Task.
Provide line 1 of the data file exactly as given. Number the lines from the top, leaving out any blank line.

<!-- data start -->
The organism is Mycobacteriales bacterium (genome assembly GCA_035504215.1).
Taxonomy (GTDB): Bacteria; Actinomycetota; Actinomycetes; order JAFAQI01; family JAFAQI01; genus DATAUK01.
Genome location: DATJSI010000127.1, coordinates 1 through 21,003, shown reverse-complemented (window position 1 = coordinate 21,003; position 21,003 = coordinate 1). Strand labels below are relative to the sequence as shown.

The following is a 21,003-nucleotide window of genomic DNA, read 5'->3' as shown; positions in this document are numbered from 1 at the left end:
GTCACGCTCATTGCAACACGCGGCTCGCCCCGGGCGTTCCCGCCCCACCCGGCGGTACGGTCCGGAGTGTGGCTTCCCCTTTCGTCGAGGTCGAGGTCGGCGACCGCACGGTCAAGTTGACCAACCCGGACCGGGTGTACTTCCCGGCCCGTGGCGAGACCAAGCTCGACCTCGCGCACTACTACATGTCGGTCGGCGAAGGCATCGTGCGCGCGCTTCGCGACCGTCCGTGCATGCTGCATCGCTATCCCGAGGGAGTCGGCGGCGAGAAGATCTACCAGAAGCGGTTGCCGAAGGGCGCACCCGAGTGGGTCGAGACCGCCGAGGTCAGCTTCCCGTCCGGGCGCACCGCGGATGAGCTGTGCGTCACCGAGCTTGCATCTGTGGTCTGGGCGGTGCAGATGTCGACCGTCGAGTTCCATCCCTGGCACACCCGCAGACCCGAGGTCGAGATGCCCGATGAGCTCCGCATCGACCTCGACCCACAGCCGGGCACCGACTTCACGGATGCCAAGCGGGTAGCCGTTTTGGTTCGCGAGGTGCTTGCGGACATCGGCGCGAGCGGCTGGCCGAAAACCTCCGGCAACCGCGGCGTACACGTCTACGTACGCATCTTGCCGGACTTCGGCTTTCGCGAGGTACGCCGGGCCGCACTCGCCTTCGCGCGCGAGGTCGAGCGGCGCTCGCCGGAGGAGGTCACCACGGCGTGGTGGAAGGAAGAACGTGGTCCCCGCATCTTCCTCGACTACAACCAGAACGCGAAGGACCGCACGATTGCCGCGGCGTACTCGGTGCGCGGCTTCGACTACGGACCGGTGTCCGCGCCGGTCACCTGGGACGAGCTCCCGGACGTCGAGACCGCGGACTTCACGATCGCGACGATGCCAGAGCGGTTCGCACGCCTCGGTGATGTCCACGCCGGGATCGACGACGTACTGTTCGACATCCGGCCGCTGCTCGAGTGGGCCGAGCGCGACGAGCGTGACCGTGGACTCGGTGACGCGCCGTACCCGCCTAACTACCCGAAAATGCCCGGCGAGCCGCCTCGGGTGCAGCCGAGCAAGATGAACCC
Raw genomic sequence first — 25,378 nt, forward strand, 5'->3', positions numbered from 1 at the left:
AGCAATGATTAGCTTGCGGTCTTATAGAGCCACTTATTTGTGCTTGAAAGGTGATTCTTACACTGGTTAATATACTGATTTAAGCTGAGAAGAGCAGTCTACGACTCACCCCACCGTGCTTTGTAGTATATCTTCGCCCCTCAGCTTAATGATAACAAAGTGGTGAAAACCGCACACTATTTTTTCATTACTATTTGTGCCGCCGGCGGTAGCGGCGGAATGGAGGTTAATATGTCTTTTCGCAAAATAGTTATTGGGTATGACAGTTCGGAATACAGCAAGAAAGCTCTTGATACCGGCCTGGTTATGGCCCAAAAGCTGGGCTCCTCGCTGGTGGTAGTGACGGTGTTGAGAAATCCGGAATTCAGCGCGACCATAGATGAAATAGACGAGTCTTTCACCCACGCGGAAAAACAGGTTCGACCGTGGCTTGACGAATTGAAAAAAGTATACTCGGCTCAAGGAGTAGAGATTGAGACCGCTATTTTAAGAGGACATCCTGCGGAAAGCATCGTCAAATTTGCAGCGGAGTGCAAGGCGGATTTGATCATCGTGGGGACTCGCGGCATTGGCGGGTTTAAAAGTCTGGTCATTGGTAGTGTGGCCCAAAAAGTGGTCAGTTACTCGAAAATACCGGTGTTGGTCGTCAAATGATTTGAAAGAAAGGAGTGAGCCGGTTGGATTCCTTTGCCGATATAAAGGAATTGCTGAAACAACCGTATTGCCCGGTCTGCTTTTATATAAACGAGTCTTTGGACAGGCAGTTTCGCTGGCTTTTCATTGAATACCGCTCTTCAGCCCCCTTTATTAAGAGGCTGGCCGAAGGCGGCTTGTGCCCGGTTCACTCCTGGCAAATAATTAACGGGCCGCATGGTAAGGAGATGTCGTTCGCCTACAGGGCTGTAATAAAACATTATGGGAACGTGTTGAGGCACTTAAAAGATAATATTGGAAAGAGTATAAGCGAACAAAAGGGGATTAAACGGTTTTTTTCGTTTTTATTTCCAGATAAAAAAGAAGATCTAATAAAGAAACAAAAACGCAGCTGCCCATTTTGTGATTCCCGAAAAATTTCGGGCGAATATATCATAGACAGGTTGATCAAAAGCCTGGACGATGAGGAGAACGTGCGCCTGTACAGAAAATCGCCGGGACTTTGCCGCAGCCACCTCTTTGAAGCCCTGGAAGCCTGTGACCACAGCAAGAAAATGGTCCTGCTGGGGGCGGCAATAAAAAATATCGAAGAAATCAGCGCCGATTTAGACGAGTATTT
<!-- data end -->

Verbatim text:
The organism is Mycobacteriales bacterium (genome assembly GCA_035504215.1).